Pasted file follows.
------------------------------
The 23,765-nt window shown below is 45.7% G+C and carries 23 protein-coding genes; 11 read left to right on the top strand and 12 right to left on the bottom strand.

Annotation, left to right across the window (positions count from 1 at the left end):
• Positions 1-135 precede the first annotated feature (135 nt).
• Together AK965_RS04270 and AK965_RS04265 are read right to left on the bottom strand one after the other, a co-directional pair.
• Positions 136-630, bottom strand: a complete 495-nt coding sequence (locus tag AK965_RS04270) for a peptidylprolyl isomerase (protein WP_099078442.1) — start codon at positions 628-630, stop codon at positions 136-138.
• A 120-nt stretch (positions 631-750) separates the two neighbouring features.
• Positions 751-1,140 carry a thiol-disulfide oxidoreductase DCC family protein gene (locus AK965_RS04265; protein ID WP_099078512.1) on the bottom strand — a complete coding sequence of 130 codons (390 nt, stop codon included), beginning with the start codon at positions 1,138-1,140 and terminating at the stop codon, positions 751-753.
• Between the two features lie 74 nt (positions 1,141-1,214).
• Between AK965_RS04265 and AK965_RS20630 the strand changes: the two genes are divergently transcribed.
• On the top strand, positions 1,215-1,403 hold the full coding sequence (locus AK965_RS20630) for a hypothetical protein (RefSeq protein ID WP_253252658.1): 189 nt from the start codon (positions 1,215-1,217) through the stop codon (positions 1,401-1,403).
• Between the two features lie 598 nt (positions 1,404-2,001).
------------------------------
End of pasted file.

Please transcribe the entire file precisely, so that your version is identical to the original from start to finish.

The 23,765-nt window shown below is 45.7% G+C and carries 23 protein-coding genes; 11 read left to right on the top strand and 12 right to left on the bottom strand.

Annotation, left to right across the window (positions count from 1 at the left end):
• Positions 1-135 precede the first annotated feature (135 nt).
• Together AK965_RS04270 and AK965_RS04265 are read right to left on the bottom strand one after the other, a co-directional pair.
• Positions 136-630, bottom strand: a complete 495-nt coding sequence (locus tag AK965_RS04270) for a peptidylprolyl isomerase (protein WP_099078442.1) — start codon at positions 628-630, stop codon at positions 136-138.
• A 120-nt stretch (positions 631-750) separates the two neighbouring features.
• Positions 751-1,140 carry a thiol-disulfide oxidoreductase DCC family protein gene (locus AK965_RS04265; protein ID WP_099078512.1) on the bottom strand — a complete coding sequence of 130 codons (390 nt, stop codon included), beginning with the start codon at positions 1,138-1,140 and terminating at the stop codon, positions 751-753.
• Between the two features lie 74 nt (positions 1,141-1,214).
• Between AK965_RS04265 and AK965_RS20630 the strand changes: the two genes are divergently transcribed.
• On the top strand, positions 1,215-1,403 hold the full coding sequence (locus AK965_RS20630) for a hypothetical protein (RefSeq protein ID WP_253252658.1): 189 nt from the start codon (positions 1,215-1,217) through the stop codon (positions 1,401-1,403).
• Between the two features lie 598 nt (positions 1,404-2,001).